A few years ago, I entered a new season of life. My friends and I left our college years behind us and established ourselves in our respective fields. Many moved in with a partner or got married. It wasn’t long after this that a few began to start their families as well. As some of the people closest to me became parents for the first time, I caught my first glimpses of perinatal mood and anxiety disorders (PMADs) and was exposed to a lexicon that had previously been unfamiliar to me.
I became intimately acquainted with terminology like “postpartum depression” and “prenatal anxiety.” A couple of friends experienced labors so harrowing that they were later diagnosed with post-traumatic stress disorder. It was during this season, a time simultaneously rewarding and bleak, that I began to understand what it meant to love and support a friend who was struggling with her mental health following the birth of her child.
Here are some things I learned:
1️⃣ I have found that one practical way of helping a friend who is wrestling due to one or more PMADs is to check in with her on a consistent basis. Ask how she is, share something small about your own life, and remind her that you are there for her. A short note in the mail or even just a quick text is a way to communicate that you remember her and care for her well-being.
2️⃣ In addition to checking in, look for tangible ways to lighten your friend’s mental load and provide physical relief. Offer to watch her infant while she naps, showers, or goes to an appointment. Cook a meal for her and her family. If suggestions such as these would be unsafe in your area due to the spread of COVID-19 (or if your friend lives too far from you for it to be feasible), consider arranging for groceries to be delivered to her or send a gift card to her favorite restaurant so she can get takeout.
3️⃣ Conversations can be powerful. The discussions you have with your friend can be an incredible source of relief to her. When she confides in you, listen with compassion and empathy. This may seem obvious, but it is easier said than done. She may confess that she feels like a failure because she has had difficulty breastfeeding while you may have elected to use formula for your own child. She may admit that she resents that her birth plan didn’t go as expected while you may have had an unplanned or emergency C-section. These admissions are not necessarily a reflection of her opinion of you or an indictment of your own decisions, but are more likely a representation of her own private grief and disappointment regarding her personal circumstances. They may spring from moments of deep vulnerability mingled with exhaustion, so be patient and attentive.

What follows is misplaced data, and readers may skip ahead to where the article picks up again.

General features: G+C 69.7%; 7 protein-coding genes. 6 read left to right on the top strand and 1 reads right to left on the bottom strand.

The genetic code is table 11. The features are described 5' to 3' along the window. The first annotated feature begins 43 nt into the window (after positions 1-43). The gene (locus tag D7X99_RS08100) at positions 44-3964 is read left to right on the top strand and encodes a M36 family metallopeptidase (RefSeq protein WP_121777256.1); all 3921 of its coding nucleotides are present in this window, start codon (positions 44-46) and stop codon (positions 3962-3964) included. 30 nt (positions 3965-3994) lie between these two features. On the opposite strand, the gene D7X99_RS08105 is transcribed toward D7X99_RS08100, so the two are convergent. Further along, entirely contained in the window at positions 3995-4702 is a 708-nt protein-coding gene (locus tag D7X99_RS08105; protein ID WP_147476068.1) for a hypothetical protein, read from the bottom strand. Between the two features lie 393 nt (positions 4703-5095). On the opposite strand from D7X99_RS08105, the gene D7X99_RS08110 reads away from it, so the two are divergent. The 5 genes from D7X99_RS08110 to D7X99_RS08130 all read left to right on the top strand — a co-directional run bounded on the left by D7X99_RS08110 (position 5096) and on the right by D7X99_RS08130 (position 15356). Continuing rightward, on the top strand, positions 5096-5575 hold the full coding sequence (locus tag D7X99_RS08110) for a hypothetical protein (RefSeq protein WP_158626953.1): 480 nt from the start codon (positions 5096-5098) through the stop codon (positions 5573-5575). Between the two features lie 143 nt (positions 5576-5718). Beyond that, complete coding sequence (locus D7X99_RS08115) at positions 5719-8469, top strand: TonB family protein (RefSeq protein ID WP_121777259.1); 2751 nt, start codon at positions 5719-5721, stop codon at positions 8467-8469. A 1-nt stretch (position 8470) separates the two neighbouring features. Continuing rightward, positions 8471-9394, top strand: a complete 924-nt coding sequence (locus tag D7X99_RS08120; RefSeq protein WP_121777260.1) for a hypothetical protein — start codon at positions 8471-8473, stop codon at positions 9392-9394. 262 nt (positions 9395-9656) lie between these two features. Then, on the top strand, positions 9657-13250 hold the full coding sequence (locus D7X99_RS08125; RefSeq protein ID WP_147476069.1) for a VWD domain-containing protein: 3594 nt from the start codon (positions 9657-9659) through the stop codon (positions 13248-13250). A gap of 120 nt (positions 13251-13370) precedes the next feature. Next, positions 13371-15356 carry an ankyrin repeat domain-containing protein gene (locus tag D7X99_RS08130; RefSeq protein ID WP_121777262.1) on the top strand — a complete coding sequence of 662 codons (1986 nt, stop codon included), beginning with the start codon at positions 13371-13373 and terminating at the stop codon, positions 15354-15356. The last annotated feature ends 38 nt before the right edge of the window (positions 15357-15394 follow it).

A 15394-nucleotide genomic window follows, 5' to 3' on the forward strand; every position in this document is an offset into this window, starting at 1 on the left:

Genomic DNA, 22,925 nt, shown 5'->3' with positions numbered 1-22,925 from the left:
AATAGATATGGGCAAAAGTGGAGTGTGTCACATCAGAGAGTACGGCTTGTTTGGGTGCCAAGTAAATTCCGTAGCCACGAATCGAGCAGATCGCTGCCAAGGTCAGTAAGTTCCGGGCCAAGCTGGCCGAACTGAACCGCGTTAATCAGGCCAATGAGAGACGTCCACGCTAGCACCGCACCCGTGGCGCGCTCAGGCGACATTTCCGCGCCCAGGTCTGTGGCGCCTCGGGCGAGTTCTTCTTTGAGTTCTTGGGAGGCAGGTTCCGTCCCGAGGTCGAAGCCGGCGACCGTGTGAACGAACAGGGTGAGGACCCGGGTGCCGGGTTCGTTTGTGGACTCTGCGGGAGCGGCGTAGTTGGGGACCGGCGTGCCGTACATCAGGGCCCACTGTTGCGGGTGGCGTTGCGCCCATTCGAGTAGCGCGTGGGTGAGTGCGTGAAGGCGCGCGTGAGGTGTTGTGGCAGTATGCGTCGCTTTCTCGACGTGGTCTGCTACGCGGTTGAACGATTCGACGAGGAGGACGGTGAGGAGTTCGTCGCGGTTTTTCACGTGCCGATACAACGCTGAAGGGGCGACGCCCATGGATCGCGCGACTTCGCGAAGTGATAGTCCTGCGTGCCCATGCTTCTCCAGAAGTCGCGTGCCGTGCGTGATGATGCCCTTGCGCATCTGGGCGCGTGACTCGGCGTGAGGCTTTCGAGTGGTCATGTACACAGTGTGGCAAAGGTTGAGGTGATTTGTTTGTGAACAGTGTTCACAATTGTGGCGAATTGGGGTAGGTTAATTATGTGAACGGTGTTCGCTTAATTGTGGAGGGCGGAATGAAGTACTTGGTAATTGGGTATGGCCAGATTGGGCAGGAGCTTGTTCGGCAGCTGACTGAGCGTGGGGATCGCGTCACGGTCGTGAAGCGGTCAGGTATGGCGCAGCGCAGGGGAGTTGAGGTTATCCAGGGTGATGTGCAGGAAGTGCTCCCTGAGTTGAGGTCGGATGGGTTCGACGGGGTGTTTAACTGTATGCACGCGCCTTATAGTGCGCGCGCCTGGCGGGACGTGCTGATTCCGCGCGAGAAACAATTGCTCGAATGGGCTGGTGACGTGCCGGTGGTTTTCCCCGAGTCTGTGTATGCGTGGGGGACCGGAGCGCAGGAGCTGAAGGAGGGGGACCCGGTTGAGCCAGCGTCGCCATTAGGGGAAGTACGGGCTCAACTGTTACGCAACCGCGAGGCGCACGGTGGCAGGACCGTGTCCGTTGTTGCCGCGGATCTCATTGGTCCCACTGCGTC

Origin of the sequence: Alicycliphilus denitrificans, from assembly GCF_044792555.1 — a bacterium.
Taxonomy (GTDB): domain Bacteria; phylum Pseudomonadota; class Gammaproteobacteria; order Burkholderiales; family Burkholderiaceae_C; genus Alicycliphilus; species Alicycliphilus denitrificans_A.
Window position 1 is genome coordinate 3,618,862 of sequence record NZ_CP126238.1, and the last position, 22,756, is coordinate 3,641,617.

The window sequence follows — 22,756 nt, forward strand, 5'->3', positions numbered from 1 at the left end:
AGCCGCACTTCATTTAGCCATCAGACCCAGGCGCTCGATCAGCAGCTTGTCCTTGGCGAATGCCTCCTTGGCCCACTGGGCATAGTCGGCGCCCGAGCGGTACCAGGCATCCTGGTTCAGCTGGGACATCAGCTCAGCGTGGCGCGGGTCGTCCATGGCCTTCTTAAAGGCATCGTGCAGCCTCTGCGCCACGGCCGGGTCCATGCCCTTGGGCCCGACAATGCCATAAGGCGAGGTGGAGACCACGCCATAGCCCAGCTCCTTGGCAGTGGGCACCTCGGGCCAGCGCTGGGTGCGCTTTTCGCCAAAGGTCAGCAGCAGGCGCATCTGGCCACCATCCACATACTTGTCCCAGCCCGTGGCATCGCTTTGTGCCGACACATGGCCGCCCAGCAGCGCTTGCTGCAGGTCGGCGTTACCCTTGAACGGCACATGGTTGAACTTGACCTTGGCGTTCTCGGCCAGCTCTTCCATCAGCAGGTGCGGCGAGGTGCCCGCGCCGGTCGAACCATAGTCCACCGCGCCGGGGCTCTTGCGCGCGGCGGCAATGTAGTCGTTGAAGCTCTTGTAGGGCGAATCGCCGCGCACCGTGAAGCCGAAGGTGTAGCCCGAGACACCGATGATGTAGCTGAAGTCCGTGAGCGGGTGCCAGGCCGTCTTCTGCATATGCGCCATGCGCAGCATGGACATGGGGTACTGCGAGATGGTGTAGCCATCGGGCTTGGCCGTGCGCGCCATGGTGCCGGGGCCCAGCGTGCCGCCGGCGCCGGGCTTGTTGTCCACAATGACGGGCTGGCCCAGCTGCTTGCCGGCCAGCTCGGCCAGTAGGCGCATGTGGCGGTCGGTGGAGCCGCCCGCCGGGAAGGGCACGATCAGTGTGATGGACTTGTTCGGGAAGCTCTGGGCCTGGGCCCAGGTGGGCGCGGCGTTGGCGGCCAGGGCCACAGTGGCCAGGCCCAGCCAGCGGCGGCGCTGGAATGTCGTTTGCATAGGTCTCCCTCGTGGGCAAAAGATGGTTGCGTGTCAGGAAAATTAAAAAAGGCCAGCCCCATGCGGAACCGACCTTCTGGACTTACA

4️⃣ Help her to see her successes. Find opportunities to highlight ways you have seen your friend care for her family. If you notice her tenderly soothing her crying infant while also attending to her frustrated toddler, encourage her with that observation later in conversation. Even a healthy, well-rested mom can have a warped perception of herself as a parental figure or partner, so pointing out specific things she has done well can be huge.
5️⃣ Do not forget about the dads. While the emphasis of this article has been largely focused on moms and their needs, I would be remiss if I neglected to remind anyone reading this of how significant men’s mental health issues are as well. When your friend’s partner or husband is present, be sure to inquire after them as well.
6️⃣ Help her find professional help. Find out about mental health professionals in your area who are experienced in perinatal mental health and compile a list for her. Use PSI’s directory of trained PMAD professionals: https://psidirectory.com/ This step can be so overwhelming for many new moms and one that can take a huge burden off her shoulders. Offer to drive her to her appointments or (especially with COVID-19) schedule telehealth appointments for her. Offer to babysit for her while she gets help.
7️⃣ Finally, regardless of whether you are interacting with your friend or her spouse, be cognizant of your own limitations. You cannot exhaust yourself caring for others and even if you had an infinite amount of time and energy, there is wisdom in knowing when to point your friend to reputable mental health resources (Postpartum Support International’s website is a great starting point).
So long as you have friends who are of childbearing age, you are also likely to have friends who have a perinatal mood and anxiety disorder, but these suggestions are a starting point in caring for and supporting them well.
Amy Stuart describes herself as both an avid writer and as someone with a desire to be a passionate advocate for those in need, particularly for those impacted by mental illness. She completed her B.S. in Justice Studies at Arizona State University, where she also studied English and history, tutored writing, and was a columnist with The State Press. She later worked with at-risk students and young adults. Currently, she enjoys spending time with her family, reading, writing, working out, baking, and volunteering in her community.